Never mind that there are no “career men” — no one accuses a single, childless man of prioritizing career over love and family just because he’s single and can pay the rent. But women are made to wear this label — though I have yet to meet a woman who has declined a date with a guy she’s interested in because she’d rather be on a Zoom call.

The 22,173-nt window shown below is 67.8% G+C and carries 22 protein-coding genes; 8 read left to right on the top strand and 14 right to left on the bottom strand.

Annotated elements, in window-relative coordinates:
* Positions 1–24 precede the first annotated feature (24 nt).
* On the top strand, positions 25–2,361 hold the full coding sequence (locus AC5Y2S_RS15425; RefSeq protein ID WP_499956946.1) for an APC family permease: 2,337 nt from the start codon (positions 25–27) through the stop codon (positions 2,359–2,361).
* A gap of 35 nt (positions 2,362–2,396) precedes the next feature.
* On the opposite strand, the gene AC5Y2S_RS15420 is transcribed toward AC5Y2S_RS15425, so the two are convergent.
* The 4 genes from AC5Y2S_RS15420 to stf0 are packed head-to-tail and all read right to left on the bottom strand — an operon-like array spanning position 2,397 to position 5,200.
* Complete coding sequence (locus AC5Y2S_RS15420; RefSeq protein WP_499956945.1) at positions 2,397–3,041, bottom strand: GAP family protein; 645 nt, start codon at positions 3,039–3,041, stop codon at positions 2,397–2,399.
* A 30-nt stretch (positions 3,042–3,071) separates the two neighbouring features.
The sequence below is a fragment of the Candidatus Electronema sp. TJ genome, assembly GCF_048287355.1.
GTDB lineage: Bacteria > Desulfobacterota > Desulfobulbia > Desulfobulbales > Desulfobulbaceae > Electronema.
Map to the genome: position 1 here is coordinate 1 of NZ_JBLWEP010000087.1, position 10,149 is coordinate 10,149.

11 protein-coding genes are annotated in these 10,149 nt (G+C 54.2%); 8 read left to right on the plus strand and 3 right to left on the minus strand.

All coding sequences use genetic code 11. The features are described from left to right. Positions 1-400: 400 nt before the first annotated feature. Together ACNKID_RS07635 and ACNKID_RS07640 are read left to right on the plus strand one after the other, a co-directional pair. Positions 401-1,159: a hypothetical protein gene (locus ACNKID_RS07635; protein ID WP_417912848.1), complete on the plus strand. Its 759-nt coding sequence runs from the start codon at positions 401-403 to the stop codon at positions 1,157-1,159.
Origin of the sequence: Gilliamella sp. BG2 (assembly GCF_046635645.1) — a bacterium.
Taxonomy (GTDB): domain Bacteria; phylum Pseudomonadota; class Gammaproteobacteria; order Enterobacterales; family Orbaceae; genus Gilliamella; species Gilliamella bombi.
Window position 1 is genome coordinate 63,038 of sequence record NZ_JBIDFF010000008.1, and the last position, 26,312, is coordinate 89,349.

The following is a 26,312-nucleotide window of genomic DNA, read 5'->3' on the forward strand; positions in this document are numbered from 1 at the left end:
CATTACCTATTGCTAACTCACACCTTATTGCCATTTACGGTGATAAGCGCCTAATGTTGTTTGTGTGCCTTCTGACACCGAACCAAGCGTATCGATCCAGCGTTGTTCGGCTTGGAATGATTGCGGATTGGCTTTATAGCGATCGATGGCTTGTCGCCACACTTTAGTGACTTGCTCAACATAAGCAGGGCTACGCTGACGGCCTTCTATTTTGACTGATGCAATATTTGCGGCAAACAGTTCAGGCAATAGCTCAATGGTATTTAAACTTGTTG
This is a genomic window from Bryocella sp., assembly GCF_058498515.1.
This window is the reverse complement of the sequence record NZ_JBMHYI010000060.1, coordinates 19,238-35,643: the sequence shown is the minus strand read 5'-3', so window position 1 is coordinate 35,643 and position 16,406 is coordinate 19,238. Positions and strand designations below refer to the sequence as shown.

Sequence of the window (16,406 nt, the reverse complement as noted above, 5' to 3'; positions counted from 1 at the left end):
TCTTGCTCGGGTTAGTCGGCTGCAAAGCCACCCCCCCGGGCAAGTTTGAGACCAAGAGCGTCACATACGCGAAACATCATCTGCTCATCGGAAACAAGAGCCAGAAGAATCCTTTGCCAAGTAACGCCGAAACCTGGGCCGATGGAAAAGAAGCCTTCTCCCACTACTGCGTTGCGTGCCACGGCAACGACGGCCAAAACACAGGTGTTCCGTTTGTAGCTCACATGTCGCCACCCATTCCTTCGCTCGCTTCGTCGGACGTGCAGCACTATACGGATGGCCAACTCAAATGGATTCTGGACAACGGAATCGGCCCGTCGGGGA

While college-educated women are settling down and having children later than was once the case, the “career woman” is mostly a mid-century myth, an outlier like Mad Men’s Peggy Olson, who belongs to a time when women went to college to earn their “MRS” degree. Young women who didn’t go to college, or didn’t find a husband at the fraternity mixer, were heralded in Helen Gurley Brown’s Sex and the Single Girl and encouraged to take advantage of the thrills of youth and independence before the responsibilities of marriage and motherhood. But it wasn’t long before second-wave feminism informed young women that there was no need to move on from the carefree, childfree life. Marriage and motherhood were aspects of patriarchal oppression, they warned, designed to keep women tied to the home. And so single ladies kept careering on, epitomized by just about any female lead detective, attorney or doctor on television then and now.

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